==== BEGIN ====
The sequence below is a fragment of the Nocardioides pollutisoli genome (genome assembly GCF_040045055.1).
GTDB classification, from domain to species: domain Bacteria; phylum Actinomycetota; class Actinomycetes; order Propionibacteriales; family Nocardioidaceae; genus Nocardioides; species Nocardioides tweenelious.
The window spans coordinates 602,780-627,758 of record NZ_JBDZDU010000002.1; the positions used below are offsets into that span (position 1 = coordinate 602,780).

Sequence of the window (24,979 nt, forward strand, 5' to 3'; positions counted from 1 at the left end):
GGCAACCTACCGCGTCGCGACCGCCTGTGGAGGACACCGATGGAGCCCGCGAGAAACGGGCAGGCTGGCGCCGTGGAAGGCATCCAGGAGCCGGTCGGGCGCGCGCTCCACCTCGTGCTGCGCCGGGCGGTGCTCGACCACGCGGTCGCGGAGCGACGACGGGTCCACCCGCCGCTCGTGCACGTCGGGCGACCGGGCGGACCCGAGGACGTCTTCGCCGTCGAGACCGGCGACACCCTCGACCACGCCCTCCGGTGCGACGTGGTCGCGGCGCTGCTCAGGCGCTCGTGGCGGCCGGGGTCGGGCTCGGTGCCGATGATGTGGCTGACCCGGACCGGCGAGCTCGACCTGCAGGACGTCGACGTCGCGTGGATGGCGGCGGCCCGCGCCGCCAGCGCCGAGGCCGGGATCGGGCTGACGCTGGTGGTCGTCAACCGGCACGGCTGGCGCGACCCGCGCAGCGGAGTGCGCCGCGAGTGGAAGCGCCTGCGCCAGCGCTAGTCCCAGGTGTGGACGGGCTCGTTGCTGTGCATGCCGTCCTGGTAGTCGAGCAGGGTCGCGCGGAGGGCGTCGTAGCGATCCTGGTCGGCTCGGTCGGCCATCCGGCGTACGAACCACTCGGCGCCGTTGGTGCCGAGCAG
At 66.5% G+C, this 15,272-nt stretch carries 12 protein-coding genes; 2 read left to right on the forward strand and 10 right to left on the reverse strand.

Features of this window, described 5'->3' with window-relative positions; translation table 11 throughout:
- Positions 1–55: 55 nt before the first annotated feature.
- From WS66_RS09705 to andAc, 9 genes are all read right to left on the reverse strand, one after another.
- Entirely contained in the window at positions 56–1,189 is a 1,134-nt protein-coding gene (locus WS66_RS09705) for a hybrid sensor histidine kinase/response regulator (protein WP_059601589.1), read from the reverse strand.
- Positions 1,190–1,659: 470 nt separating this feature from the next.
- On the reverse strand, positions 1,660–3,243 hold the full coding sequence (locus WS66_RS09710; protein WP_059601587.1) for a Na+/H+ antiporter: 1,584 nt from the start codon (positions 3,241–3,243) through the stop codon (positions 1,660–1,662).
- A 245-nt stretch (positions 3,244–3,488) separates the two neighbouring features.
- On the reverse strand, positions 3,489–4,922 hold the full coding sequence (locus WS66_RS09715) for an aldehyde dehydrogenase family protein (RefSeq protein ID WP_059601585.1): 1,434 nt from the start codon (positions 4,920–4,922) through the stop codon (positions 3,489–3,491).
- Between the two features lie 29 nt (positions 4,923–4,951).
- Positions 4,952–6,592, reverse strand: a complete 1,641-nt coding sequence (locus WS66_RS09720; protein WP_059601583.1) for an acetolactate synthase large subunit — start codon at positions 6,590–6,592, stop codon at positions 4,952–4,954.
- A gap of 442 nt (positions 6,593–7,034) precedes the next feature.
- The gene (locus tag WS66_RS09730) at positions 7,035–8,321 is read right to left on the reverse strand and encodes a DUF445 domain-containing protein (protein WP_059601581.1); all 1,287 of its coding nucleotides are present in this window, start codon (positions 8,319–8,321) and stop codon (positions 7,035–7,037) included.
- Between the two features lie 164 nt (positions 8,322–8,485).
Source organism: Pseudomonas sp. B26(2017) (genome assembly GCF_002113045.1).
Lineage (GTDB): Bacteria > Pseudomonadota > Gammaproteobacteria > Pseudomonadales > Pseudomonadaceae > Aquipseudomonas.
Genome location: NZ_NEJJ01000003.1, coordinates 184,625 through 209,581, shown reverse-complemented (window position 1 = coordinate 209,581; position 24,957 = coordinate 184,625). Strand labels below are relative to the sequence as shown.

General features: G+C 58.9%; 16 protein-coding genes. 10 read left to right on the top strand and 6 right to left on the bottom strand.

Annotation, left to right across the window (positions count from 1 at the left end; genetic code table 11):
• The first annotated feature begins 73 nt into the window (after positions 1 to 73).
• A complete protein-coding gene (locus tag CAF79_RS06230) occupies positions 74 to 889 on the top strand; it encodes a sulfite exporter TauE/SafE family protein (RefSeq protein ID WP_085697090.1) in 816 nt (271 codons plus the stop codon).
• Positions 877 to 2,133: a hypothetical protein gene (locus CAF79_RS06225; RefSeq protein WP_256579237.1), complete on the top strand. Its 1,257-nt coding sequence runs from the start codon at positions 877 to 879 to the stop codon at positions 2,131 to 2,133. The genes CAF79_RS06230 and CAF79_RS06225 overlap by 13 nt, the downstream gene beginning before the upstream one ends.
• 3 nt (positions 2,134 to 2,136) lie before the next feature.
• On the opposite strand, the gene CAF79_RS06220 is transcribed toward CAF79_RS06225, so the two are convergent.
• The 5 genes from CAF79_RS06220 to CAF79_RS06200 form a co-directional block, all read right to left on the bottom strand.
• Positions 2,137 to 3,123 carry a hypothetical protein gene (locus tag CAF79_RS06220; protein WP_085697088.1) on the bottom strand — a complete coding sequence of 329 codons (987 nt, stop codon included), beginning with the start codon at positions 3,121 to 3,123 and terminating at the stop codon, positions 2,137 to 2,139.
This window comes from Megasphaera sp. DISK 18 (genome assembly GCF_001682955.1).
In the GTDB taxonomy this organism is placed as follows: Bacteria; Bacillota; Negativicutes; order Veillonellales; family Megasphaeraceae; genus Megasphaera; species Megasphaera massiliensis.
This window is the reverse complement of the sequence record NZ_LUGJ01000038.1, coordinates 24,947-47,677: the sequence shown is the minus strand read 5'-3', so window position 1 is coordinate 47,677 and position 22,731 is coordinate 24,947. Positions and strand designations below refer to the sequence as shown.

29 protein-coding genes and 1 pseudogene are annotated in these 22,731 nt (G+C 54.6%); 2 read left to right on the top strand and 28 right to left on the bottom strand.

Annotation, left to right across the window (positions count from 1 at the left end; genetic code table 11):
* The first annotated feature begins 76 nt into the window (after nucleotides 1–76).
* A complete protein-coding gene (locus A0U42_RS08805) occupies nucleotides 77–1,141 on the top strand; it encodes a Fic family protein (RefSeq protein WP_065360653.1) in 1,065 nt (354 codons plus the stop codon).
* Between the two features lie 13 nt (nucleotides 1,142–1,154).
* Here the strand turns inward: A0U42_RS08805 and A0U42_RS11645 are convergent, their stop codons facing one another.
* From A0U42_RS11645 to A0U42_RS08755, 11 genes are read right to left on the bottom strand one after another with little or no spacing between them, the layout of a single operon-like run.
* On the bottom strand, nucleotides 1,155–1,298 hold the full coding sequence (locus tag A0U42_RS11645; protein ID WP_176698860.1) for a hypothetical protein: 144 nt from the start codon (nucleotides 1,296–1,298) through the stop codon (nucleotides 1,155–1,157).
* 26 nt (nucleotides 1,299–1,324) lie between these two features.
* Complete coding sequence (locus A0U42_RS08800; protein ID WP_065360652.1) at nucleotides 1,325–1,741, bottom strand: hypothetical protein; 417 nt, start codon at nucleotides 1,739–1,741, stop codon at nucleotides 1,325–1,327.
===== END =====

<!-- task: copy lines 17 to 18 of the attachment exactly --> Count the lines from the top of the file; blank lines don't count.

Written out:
- A gap of 442 nt (positions 6,593–7,034) precedes the next feature.
- The gene (locus tag WS66_RS09730) at positions 7,035–8,321 is read right to left on the reverse strand and encodes a DUF445 domain-containing protein (protein WP_059601581.1); all 1,287 of its coding nucleotides are present in this window, start codon (positions 8,319–8,321) and stop codon (positions 7,035–7,037) included.